And now Sweden - Farid Hafez in Ha'aretz:
'Officially founded in 1988, the Sweden Democrat ideology has fascist roots that, despite its current leaders’ best efforts to muffle them, tend to re-emerge on a regular basis, just like within other right-wing parties built on a fascist or Nazi past.
Sweden has a century-long history of indigenous fascist ideologues and politicians and since the 1960s has been a key point for the emergence of both white supremacist and far-right parliamentary movements in Europe.
Just recently, two members were excluded from the party for explicitly identifying with Nazism. One regional candidate had purchased items from the neo-Nazi extremist Nordic Resistance Movement; his Facebook account featured posts praising Hitler, calling Arabs rapists and pedophiles, as well as a photo calling Anne Frank "the coolest Jew in the shower room." The other had purchased white power music and racist stickers online.
These two candidates were among 11 party members linked to online purchases from stores that sell Nazi memorabilia and racist goods. Another recent report indicated that several Social Democrat candidates were "deeply rooted in the Nazi environment, including members of Nazi organizations, Nazi activists and those who actively spread propaganda."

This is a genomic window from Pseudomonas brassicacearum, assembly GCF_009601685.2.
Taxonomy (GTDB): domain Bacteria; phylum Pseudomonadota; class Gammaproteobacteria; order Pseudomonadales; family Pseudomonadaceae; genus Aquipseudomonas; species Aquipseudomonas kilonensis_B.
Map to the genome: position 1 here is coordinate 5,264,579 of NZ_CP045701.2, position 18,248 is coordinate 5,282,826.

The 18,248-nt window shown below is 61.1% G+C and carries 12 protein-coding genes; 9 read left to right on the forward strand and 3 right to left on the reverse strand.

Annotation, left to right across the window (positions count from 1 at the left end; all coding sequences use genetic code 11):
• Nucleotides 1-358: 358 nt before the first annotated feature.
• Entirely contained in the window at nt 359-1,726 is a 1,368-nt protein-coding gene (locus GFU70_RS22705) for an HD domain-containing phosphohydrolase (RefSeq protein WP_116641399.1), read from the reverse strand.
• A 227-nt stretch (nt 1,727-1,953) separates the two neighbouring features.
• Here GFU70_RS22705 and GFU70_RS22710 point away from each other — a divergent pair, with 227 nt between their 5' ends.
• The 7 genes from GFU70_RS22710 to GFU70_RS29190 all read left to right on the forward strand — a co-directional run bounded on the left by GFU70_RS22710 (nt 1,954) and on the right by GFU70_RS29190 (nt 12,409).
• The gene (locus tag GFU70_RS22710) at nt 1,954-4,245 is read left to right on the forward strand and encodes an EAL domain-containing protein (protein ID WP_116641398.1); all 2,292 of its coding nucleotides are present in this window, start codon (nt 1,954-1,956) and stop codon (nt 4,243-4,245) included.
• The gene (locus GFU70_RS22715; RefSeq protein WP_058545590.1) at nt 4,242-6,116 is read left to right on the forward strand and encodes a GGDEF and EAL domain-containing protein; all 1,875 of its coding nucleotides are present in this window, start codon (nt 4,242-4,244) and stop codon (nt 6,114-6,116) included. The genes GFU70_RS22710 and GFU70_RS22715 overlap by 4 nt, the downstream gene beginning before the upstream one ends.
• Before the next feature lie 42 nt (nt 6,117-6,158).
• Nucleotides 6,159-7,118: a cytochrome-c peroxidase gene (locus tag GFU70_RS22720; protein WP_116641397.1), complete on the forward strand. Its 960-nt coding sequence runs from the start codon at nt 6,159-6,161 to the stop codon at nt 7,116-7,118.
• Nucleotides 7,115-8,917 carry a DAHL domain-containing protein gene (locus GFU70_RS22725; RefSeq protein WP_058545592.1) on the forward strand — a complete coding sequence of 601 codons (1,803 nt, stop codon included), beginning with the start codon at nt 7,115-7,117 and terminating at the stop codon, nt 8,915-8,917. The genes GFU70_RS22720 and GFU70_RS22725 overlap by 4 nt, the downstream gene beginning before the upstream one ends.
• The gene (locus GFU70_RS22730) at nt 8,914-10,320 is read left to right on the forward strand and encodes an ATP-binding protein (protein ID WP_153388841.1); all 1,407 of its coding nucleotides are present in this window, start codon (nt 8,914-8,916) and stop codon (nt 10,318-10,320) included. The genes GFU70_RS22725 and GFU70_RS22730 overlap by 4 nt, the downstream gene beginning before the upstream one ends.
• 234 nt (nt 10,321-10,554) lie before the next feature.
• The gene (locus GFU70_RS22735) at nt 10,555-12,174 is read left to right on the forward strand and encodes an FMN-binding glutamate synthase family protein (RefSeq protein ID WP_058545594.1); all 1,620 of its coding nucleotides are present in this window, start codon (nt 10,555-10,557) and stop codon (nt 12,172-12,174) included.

The party has serially attempted to distance itself from fascism by marketing a moderate face and by loudly condemning neo-Nazism, the same strategy followed by various other European hard right parties. '
'For the Sweden Democrats, the Alternative for Sweden is both a benefit and a threat. The Sweden Democrats fully distance themselves from the AfS and describe it as a neo-Nazi movement, thus coming out in comparison as moderates. But the emergence of another party on the far right clearly creates more competition and may harm the Sweden Democrats’ ambition to become the second largest parliamentary party.
But while Sweden Democrat leader Jimmie Åkesson declares a "zero-tolerance" policy on racism, that doesn’t seem to have resulted in a particularly effective filtering of the party’s candidates with Nazi sympathies. And, just as importantly, there is one form of racism that the party embraces publicly and wholeheartedly: racism against Muslims.'
'The Sweden Democrats’ outspoken anti-Muslim, anti-immigrant language has already influenced public discourse immensely. Longer term, it’s no longer quite so improbable that a party characterized by closeted neo-Nazi sympathizers and outright racists could even become the party of government in Sweden.'
Read the article here.
We see the same pattern, in Austria, the Netherlands, Germany (some parts of Germany more than others), to name just a few countries in Europe.
There is racism that is not yet allowed and there is racism (racism against Muslims) that is embraced or at least accepted as a valid and maybe a bit coarse contribution to the public debate.
Of course, not all racism and anti-Semitism will end in concentration camps and genocide, but the fact that certain kinds of racism have become accepted is a sign that totalitarianism and anti-liberalism are winning.